Life In A Day Review: Film 2.0
LIFE IN A DAY (12A): On General Release Friday 17th June
As the credits roll at the conclusion of Kevin MacDonald’s undeniably affecting Life In A Day we watch a snail slowly consuming a scrap of paper with the words ‘mind your own business’ written on it. This not so subtle metaphor aptly describes the ideology behind what is arguably MacDonald’s masterpiece.
The concept behind Life In A Day is contribution, the contribution of 4,500 hours of footage from 80,000 filmmakers living in 192 different countries, all taken on 24 July 2010. Think of it as film 2.0; mass user participation is used to create something far more monumental than any individual could accomplish alone. It’s a concept that pays off, and its entire ethos is that of togetherness: we are not alone; we’re all the same underneath; everyone has fears, hopes, dreams, eyelashes etc.
Although in some parts the film pushes the message too and basically bludgeons its viewers with sentiment, for the most it’s a thoroughly moving insight into what it means to be a person living in 2010. From tribes’ people to tramps, from high-flying execs to freerunning Russians, we’re taken through a thorough scope of lifestyles and cultures.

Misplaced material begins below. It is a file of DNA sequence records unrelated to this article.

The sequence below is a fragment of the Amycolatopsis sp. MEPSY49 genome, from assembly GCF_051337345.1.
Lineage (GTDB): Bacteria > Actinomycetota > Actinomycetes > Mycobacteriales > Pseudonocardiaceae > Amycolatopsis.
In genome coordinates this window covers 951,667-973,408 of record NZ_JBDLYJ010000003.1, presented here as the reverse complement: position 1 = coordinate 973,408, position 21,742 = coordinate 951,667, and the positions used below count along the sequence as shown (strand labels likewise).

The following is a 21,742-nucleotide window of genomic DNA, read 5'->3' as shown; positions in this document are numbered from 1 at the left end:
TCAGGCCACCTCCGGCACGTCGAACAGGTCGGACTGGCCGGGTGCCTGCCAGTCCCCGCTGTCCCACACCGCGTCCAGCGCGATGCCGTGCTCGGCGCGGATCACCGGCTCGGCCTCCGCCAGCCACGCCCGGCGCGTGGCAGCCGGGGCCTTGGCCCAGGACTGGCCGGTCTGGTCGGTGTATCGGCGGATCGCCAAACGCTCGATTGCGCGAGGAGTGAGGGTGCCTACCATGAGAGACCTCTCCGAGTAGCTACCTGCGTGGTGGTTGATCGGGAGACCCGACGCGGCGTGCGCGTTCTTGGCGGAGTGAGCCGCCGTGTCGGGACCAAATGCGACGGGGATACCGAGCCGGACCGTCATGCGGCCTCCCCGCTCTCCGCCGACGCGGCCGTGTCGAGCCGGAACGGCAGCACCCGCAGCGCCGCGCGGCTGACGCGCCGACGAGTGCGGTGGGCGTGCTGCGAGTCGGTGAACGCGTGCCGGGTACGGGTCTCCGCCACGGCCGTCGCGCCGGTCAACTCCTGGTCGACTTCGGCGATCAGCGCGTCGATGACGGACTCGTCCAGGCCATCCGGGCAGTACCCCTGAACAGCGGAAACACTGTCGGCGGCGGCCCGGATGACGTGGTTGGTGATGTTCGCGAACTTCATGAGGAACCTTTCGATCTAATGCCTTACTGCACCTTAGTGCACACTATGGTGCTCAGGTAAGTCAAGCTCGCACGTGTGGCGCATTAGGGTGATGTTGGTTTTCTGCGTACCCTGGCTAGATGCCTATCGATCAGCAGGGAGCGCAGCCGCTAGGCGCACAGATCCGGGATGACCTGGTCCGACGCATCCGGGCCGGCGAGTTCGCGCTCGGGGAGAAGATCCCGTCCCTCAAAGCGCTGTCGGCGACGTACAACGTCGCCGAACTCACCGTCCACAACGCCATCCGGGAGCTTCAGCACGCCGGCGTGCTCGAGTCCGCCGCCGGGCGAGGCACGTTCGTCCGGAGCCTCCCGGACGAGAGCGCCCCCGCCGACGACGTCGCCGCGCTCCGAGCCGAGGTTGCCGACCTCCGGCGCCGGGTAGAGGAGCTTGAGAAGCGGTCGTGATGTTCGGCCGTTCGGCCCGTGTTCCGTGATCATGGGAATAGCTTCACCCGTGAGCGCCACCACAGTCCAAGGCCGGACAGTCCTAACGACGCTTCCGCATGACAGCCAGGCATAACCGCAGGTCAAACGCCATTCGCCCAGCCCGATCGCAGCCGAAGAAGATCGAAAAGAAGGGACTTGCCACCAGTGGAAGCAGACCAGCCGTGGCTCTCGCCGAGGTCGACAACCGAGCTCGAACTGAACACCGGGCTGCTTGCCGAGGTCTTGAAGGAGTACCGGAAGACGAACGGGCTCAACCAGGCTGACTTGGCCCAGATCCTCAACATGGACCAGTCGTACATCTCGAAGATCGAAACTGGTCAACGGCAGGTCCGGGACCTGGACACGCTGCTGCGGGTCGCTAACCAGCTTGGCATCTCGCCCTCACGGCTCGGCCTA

Of course, without cohesion Life In A Day would just be a meaningless series of clips, providing limited viewer engagement, so to give the film some structure three questions were posed to each budding filmmaker: What do you love? What do you fear? What’s in your pocket? These questions are interspersed throughout the film and always asked by the same hipster couple, who are so pretentious they make Nathan Barley look like Jon Snow.
It’s not all sunshine and stardust though, there are some truly disturbing sequences woven into the otherwise overly idealistic series of shorts. The Love Parade’s transition from a blissful summer festival into a horrifying scene of death and destruction is particularly powerful.
Overall, Editor Joe Walker and director Kevin MacDonald have carried off a gargantuan feat of filmmaking, one which could not have been achieved as little as three years ago. Life In A Day sets out to enthral, entertain, and enlighten; it accomplishes all three.